1. Not finding help here? Sign up for a free 30min tutor trial with Chegg Tutors
    Dismiss Notice
Dismiss Notice
Join Physics Forums Today!
The friendliest, high quality science and math community on the planet! Everyone who loves science is here!

Counting elements of a field and more

  1. Nov 5, 2016 #1
    1. The problem statement, all variables and given/known data
    Consider the field K=Z_2[X]/<x^3+x+1>. How many elements does this field have?

    Then let f(x) = x^3+x+1 and b be a root of f(x) in Z_2[X], Find all other roots of f(x) in K and describe the Galois group

    2. Relevant equations


    3. The attempt at a solution
    So i'm trying to understand what K looks like, perhaps something like this:
    K={ax^3 + bx^2 + cx + d | a,b,c,d are elements of Z_2 and x^3+x+1 = 0}

    Then is it possible that since x^3 = x + 1 mod 2 that I could make this substitution in the description of the field? i.e.:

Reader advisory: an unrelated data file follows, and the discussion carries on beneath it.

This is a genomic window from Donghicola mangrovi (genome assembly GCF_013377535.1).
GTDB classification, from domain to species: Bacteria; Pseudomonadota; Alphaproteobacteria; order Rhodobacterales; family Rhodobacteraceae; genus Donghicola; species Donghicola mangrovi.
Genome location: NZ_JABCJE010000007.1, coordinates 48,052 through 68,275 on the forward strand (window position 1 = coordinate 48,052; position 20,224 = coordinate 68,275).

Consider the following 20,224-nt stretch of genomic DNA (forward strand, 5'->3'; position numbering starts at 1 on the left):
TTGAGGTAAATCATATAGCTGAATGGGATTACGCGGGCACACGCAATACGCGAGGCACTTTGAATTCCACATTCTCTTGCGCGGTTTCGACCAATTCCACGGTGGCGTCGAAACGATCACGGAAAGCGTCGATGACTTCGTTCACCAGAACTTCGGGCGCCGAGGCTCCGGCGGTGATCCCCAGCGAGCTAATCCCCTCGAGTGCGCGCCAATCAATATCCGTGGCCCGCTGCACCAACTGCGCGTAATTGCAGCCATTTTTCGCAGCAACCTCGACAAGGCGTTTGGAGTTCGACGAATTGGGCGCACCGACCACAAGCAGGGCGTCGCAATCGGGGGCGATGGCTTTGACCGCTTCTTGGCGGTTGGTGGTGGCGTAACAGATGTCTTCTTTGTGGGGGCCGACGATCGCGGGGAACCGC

K={a(x+1) + bx^2 + cx + d | a,b,c,d are elements of Z_2 and x^3+x+1 = 0}
    ={ax+a + bx^2 + cx + d | a,b,c,d are elements of Z_2 and x^3+x+1 = 0}
    = {bx^2 + (c+a)x + (d+a) | a,b,c,d are elements of Z_2 and x^3+x+1 = 0}
    ={bx^2 + ex + f | a,b,c,d are elements of Z_2 and x^3+x+1 = 0}

    So there would be 8 elements maybe? Is this logic correct?
     
  2. jcsd
  3. Nov 6, 2016 #2

    fresh_42

    Staff: Mentor

    I think this gives you an upper bound for the number of elements in ##\mathbb{Z}_2[x] / (x^3+x+1)## as the reasoning:
    "Since ##x^3## can be expressed by lower powers of ##x##, we will at most get polynomials of degree ##2## and thus ##8## possible coefficient arrays."
    would do. But it's not quite obvious (to me), whether all possibilities will actually occur, i.e. no double counting took place. (My guess is it is so, but I don't see it yet.)

    Have you tried to decompose ##x^3+x+1\,##?
     
Know someone interested in this topic? Share this thread via Reddit, Google+, Twitter, or Facebook

Have something to add?
Draft saved Draft deleted